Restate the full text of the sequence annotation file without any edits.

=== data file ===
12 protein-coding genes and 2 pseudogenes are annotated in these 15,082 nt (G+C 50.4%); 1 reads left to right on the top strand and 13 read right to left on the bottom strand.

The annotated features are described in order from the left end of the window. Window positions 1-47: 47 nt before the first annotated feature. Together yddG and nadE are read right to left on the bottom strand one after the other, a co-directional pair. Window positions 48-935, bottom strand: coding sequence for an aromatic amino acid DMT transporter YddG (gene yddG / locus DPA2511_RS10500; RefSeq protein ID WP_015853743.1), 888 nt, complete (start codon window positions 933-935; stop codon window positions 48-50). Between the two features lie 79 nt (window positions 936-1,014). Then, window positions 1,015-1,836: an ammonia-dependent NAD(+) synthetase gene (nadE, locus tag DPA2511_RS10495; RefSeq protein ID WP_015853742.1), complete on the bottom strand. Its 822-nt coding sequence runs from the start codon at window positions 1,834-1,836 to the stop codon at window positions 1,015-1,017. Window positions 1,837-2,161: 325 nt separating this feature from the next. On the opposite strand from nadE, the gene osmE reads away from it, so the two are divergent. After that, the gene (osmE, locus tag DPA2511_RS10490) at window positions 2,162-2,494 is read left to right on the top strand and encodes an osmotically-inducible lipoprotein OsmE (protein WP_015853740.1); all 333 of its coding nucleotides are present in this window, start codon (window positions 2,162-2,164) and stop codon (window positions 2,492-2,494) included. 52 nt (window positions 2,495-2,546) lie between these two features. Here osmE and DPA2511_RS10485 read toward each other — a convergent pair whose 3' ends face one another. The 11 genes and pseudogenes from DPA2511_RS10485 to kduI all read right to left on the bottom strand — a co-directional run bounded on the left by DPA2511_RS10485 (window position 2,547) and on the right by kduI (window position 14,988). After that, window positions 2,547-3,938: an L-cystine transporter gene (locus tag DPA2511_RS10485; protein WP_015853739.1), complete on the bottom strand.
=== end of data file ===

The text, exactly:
12 protein-coding genes and 2 pseudogenes are annotated in these 15,082 nt (G+C 50.4%); 1 reads left to right on the top strand and 13 read right to left on the bottom strand.

The annotated features are described in order from the left end of the window. Window positions 1-47: 47 nt before the first annotated feature. Together yddG and nadE are read right to left on the bottom strand one after the other, a co-directional pair. Window positions 48-935, bottom strand: coding sequence for an aromatic amino acid DMT transporter YddG (gene yddG / locus DPA2511_RS10500; RefSeq protein ID WP_015853743.1), 888 nt, complete (start codon window positions 933-935; stop codon window positions 48-50). Between the two features lie 79 nt (window positions 936-1,014). Then, window positions 1,015-1,836: an ammonia-dependent NAD(+) synthetase gene (nadE, locus tag DPA2511_RS10495; RefSeq protein ID WP_015853742.1), complete on the bottom strand. Its 822-nt coding sequence runs from the start codon at window positions 1,834-1,836 to the stop codon at window positions 1,015-1,017. Window positions 1,837-2,161: 325 nt separating this feature from the next. On the opposite strand from nadE, the gene osmE reads away from it, so the two are divergent. After that, the gene (osmE, locus tag DPA2511_RS10490) at window positions 2,162-2,494 is read left to right on the top strand and encodes an osmotically-inducible lipoprotein OsmE (protein WP_015853740.1); all 333 of its coding nucleotides are present in this window, start codon (window positions 2,162-2,164) and stop codon (window positions 2,492-2,494) included. 52 nt (window positions 2,495-2,546) lie between these two features. Here osmE and DPA2511_RS10485 read toward each other — a convergent pair whose 3' ends face one another. The 11 genes and pseudogenes from DPA2511_RS10485 to kduI all read right to left on the bottom strand — a co-directional run bounded on the left by DPA2511_RS10485 (window position 2,547) and on the right by kduI (window position 14,988). After that, window positions 2,547-3,938: an L-cystine transporter gene (locus tag DPA2511_RS10485; protein WP_015853739.1), complete on the bottom strand.